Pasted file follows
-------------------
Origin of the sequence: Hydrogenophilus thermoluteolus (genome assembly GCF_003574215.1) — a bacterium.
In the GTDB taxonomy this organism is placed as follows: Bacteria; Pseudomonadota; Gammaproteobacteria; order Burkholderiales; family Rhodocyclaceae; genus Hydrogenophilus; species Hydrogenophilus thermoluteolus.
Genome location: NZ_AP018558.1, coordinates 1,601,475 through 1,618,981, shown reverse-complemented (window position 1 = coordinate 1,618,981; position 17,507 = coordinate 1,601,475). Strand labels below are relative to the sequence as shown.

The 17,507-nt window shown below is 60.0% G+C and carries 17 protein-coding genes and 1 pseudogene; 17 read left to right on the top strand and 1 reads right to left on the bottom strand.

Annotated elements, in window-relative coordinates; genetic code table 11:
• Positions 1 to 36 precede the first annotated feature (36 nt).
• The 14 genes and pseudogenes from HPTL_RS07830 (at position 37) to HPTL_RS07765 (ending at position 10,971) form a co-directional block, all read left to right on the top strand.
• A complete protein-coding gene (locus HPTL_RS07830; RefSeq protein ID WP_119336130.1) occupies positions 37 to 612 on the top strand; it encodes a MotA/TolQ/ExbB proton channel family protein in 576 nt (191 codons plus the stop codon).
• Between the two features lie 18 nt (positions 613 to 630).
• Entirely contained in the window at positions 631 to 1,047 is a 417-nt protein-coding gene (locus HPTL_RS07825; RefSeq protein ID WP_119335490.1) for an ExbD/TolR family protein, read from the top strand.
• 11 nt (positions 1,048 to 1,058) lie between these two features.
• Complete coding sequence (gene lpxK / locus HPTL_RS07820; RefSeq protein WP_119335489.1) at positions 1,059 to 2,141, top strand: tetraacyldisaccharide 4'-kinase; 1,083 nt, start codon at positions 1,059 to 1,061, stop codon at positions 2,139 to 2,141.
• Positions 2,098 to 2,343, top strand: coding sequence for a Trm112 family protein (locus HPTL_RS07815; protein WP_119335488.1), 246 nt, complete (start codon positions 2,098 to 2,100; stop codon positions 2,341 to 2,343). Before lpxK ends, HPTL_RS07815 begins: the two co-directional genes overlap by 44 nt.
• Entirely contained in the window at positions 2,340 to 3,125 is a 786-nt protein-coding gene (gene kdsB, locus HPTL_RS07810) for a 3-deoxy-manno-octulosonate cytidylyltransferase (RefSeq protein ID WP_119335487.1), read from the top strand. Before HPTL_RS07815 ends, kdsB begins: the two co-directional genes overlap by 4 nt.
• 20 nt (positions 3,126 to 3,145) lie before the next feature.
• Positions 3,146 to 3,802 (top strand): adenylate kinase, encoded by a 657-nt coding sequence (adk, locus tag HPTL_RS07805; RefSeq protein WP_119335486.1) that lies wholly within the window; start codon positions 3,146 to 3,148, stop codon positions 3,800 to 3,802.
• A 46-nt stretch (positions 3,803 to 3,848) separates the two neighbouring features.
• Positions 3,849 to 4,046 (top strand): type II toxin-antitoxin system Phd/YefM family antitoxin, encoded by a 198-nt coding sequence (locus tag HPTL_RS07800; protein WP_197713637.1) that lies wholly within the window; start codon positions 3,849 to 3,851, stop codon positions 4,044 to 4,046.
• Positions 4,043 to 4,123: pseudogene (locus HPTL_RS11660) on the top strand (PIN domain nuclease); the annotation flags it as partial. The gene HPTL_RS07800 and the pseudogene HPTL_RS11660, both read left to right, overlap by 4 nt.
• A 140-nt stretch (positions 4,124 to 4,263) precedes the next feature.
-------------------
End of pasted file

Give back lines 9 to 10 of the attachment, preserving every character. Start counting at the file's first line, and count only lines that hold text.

• Between the two features lie 18 nt (positions 613 to 630).
• Entirely contained in the window at positions 631 to 1,047 is a 417-nt protein-coding gene (locus HPTL_RS07825; RefSeq protein ID WP_119335490.1) for an ExbD/TolR family protein, read from the top strand.